The feeling is similar to how I don’t like to step on the grass in front of grave stones, because it’s impolite to walk on dead people. But what if I didn’t know I was walking over a grave? What if someone planted a tree as a grave marker, I missed the plaque, and ate a sandwich in the shade? If I don’t know I’m dropping crumbs on a dead lady’s foot, then in a relevant way, I’m not dropping crumbs on a dead lady’s foot.
I think I’m saying I wish I could eat a sandwich on a dead lady without knowing I was eating a sandwich on a dead lady. I bet there are some people who can still separate Kevin Spacey’s work from his serial assaults. That’s certainly what Roland Barthes would do. “The Author” (or here, “The Actor”) “is Dead” he claims. The important bit is “The Observer.” The art isn’t art until someone (not the artist) holds the piece to their heart and feels something. That’s the creative act. That’s the ball game.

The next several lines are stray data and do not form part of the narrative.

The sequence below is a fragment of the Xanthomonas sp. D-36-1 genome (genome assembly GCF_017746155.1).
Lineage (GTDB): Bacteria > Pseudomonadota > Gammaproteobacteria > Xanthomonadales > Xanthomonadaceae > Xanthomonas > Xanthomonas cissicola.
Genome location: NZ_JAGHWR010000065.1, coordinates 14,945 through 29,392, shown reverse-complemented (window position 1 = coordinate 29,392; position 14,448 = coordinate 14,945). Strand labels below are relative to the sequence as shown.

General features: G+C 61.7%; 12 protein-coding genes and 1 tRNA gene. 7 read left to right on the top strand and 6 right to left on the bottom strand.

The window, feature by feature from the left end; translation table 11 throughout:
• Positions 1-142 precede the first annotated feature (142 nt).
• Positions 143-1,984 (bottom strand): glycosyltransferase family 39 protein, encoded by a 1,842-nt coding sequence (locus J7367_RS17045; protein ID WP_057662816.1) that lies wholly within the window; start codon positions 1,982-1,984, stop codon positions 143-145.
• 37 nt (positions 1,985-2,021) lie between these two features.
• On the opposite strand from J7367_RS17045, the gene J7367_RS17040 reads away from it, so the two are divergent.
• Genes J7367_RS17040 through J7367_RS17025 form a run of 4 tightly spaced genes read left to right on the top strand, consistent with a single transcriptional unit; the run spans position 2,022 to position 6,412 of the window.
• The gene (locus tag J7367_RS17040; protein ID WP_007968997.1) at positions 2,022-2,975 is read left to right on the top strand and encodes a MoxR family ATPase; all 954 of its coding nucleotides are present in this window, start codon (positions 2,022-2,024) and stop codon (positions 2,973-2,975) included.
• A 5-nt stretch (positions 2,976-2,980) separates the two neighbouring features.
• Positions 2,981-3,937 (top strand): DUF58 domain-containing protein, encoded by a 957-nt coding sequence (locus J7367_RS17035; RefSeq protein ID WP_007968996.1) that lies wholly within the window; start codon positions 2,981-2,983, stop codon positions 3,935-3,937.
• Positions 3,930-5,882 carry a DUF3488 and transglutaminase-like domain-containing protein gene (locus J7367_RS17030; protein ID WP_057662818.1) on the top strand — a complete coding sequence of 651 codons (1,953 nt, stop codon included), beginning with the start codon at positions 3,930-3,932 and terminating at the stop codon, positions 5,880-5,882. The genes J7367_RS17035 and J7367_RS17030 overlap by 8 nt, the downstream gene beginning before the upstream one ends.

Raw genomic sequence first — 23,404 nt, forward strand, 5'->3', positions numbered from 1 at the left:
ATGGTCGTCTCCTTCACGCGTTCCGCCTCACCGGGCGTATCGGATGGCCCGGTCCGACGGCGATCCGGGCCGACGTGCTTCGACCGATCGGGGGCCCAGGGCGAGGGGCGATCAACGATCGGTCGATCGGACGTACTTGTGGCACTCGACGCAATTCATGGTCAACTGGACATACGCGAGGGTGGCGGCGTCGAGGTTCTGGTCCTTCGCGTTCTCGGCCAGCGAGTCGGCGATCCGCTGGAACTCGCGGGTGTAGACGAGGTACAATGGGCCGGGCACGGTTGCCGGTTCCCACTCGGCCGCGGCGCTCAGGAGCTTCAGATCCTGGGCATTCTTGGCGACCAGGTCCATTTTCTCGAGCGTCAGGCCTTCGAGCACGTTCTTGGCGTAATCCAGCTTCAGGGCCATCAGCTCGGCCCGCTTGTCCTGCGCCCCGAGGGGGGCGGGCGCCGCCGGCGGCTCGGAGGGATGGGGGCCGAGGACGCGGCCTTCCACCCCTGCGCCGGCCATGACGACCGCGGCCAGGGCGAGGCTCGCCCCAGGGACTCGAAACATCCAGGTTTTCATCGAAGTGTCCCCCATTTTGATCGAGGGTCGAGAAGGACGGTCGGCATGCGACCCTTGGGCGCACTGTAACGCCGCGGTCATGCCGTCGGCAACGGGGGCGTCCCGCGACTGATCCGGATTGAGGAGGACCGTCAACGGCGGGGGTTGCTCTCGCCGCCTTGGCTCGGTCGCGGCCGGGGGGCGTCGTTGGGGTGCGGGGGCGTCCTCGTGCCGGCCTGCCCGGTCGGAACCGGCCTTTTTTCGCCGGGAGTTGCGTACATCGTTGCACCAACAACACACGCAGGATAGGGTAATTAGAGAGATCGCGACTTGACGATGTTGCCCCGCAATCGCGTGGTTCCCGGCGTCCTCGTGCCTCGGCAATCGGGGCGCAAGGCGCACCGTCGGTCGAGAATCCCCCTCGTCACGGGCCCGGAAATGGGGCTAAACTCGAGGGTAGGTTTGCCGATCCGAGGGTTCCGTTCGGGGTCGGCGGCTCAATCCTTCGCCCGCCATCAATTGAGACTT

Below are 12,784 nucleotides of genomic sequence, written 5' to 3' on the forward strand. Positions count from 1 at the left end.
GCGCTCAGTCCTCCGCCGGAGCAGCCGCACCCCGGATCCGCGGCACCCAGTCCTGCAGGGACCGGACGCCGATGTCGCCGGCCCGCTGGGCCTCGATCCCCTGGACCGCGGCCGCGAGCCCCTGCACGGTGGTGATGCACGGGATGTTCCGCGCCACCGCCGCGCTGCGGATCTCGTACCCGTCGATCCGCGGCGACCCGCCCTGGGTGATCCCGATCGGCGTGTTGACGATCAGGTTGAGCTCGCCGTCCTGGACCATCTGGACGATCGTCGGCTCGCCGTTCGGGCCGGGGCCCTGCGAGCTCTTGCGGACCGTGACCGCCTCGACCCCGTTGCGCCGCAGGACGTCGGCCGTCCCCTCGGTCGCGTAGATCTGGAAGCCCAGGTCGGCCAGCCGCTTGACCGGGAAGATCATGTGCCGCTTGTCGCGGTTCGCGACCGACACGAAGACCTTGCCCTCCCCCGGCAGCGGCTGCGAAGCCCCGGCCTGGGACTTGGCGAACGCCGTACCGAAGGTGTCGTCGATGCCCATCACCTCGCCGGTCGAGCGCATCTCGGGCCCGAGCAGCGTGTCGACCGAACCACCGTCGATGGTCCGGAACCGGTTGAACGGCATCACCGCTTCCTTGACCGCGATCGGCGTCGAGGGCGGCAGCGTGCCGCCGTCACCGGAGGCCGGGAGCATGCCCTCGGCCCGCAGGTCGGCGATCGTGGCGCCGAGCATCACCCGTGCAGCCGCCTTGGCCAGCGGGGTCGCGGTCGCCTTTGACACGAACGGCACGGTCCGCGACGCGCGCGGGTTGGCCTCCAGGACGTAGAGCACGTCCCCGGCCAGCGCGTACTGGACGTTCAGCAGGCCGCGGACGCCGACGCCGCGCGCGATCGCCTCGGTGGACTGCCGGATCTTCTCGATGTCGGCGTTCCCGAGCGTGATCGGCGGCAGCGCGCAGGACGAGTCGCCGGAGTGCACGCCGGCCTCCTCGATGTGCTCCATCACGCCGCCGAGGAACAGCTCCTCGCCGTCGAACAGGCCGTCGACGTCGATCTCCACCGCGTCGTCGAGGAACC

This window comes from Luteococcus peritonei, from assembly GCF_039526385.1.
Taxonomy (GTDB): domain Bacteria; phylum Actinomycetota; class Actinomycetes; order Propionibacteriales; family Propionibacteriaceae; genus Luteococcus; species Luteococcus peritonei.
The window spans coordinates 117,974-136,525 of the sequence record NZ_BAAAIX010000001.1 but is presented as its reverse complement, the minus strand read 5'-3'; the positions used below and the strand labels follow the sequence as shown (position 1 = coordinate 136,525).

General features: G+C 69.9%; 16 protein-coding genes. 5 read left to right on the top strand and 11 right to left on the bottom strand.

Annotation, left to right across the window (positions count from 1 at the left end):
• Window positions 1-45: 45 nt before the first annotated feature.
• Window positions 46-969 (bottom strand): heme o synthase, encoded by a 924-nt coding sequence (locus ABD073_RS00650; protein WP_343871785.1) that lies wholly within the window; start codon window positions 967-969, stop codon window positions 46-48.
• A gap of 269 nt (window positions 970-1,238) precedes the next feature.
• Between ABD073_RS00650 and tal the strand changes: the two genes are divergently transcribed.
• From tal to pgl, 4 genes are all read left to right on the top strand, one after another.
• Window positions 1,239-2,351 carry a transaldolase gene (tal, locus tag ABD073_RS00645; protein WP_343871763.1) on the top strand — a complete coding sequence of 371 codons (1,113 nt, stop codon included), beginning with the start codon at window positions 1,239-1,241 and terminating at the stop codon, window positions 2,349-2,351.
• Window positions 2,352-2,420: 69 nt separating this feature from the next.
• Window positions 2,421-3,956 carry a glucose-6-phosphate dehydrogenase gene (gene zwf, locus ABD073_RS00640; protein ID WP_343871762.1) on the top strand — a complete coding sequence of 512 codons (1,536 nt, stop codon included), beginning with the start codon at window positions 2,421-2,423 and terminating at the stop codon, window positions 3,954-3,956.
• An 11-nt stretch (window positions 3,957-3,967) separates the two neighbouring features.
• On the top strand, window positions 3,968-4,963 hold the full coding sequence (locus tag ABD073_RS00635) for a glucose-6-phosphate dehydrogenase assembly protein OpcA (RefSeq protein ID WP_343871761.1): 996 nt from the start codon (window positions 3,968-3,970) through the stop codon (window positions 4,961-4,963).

But I can’t hold American Beauty to my heart anymore. So I’m ending this essay with a message for filmmakers and script writers. There’s a space in our hearts that needs filling. We need a suburban, dead-inside woman to experience an awakening. We need middle aged moms flipping off their bosses and masturbating in showers. There is space in our hearts for you to fill and 11-year-old girls that you can save.